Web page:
2445ENGL337A Pre Undergraduate level ENGL 200 Minimum Grade of D or Undergraduate level ENGL 201 Minimum Grade of D or Undergraduate level ENGL 202 Minimum Grade of D or Undergraduate level ENGL 203 Minimum Grade of D or Undergraduate level ENGL 204 Minimum Grade of D or Undergraduate level ENGL 205 Minimum Grade of D   Later European MasterpiecesA study of selected masterpieces from the European tradition, including such writers as Moliere, Goethe, Ibsen, Flaubert, and Dostoyevsky. Category D.3TR0930-1050MAIN12418018 Hitchmough, Sally Books
2446ENGL340A Pre Undergraduate level ENGL 200 Minimum Grade of D or Undergraduate level ENGL 201 Minimum Grade of D or Undergraduate level ENGL 202 Minimum Grade of D or Undergraduate level ENGL 203 Minimum Grade of D or Undergraduate level ENGL 204 Minimum Grade of D or Undergraduate level ENGL 205 Minimum Grade of DCP  African LiteratureExplores African writers from the 20th and 21st centuries, including Wole Soyinka, Zakes Mda, and Zoe Wicombe. While investigating how African writers have responded to the West's history of overtly sexualized and romanticized discourses on Africa, the course will explore several common thematic strands in African Literature, including: colonialism and African nationalisms, the relationship between gender/race and nation, the politics of food, AIDS, and language innovation. Category D.3MWF1030-1120MAIN10418018 Rostan, Kimberly Books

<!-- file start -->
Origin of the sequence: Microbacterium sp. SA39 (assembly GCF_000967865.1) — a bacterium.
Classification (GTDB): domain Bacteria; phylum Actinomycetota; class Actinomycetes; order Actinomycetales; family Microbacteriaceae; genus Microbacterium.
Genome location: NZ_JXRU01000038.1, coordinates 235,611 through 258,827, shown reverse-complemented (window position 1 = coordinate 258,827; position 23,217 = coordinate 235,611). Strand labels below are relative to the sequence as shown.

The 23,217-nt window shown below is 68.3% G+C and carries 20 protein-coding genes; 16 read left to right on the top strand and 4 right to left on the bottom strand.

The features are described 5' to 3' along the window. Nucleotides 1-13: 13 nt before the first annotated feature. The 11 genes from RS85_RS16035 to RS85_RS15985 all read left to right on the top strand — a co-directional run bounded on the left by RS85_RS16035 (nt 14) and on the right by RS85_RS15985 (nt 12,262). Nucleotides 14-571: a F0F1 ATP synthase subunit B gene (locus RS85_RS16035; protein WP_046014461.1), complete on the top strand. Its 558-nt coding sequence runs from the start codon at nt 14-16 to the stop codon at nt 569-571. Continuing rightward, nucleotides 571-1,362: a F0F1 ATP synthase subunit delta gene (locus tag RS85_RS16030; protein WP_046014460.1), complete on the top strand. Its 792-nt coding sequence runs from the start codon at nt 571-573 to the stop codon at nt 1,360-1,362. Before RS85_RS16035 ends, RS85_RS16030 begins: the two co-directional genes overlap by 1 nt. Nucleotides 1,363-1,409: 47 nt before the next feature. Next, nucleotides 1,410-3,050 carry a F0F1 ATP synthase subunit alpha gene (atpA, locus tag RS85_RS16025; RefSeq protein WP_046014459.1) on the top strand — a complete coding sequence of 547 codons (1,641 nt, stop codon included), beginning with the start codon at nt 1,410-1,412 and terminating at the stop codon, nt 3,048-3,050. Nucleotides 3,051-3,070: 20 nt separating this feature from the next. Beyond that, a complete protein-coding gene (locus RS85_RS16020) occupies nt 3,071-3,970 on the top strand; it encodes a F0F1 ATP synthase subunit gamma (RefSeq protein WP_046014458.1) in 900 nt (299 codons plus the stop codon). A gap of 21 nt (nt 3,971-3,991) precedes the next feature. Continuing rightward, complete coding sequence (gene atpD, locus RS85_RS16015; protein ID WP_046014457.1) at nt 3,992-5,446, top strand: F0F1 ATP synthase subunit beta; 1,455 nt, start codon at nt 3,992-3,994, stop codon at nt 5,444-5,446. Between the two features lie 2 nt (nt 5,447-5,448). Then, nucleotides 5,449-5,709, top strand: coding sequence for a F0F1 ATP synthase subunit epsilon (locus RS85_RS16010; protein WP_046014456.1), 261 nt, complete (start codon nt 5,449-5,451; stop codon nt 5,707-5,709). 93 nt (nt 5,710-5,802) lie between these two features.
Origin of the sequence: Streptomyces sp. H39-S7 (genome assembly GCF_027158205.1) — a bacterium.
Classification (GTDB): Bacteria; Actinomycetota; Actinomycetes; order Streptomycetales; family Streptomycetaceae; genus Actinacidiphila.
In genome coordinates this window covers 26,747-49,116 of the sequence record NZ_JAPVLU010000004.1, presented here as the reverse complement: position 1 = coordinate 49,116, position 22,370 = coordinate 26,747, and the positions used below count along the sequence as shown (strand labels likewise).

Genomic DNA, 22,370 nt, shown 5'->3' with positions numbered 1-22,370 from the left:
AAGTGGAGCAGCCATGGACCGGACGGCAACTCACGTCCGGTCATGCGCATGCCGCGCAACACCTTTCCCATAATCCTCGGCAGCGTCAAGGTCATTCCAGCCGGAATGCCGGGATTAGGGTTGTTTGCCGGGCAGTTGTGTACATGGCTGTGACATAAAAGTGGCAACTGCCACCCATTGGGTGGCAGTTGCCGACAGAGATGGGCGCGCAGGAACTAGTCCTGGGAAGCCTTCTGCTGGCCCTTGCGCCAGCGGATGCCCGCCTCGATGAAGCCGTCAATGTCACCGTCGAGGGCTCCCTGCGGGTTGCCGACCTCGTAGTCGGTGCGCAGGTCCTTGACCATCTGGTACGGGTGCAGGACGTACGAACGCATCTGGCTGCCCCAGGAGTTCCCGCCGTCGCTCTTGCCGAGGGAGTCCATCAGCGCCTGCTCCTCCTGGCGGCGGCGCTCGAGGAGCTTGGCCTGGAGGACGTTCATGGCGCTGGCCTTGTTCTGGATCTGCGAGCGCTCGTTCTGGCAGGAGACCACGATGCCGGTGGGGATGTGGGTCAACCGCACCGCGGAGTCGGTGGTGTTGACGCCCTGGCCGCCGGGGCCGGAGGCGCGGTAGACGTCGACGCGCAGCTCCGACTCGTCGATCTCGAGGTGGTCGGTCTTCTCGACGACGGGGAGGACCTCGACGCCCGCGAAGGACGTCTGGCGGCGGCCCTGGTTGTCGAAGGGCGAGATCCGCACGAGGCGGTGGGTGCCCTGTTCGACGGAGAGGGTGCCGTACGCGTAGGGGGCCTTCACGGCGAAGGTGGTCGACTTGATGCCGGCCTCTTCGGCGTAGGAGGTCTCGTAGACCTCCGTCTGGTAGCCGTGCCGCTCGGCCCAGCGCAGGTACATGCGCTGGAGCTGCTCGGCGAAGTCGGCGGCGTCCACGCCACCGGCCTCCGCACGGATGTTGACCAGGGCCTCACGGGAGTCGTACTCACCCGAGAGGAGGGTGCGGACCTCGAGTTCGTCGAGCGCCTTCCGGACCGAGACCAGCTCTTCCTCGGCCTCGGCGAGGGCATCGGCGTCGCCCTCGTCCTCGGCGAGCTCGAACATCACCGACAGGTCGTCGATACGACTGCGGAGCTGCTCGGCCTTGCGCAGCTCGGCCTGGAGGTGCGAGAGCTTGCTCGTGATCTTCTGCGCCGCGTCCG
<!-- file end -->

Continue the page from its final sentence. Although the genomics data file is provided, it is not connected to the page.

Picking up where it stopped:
2447ENGL341A Pre Undergraduate level ENGL 200 Minimum Grade of D or Undergraduate level ENGL 201 Minimum Grade of D or Undergraduate level ENGL 202 Minimum Grade of D or Undergraduate level ENGL 203 Minimum Grade of D or Undergraduate level ENGL 204 Minimum Grade of D or Undergraduate level ENGL 205 Minimum Grade of D   Literary TheoryA survey of criticism and theory, introducing students to various methods of reading and evaluating literary texts. Category E.3MWF1030-1120MAIN12218018 Chalmers, Alan Books
2516ENGL371A Pre Undergraduate level ENGL 200 Minimum Grade of D or Undergraduate level ENGL 201 Minimum Grade of D or Undergraduate level ENGL 202 Minimum Grade of D or Undergraduate level ENGL 203 Minimum Grade of D or Undergraduate level ENGL 204 Minimum Grade of D or Undergraduate level ENGL 205 Minimum Grade of D   Short Story WorkshopA creative writing course focusing on the writing of short stories. Students read manuscripts in class and meet with instructor for individual conferences. Category F.3TR1300-1420MAIN22212012 Singleton, George Books
2517ENGL378A Pre Undergraduate level ENGL 371 Minimum Grade of D or Undergraduate level ENGL 372 Minimum Grade of D   Novella WorkshopAn advanced course in creative writing in which each student will write an original novella. Category F.3TR0930-1050MAIN20612012 Trakas, Deno Books
2449ENGL387A Pre Undergraduate level ENGL 200 Minimum Grade of D or Undergraduate level ENGL 201 Minimum Grade of D or Undergraduate level ENGL 202 Minimum Grade of D or Undergraduate level ENGL 203 Minimum Grade of D or Undergraduate level ENGL 204 Minimum Grade of D or Undergraduate level ENGL 205 Minimum Grade of D   Business and Prof WritingA practical course in writing and analyzing reports, instructions, letters, memoranda, and other material typical of business, industry, and the professions.3TR0800-0920MAIN32218018 Wilson, Carol Books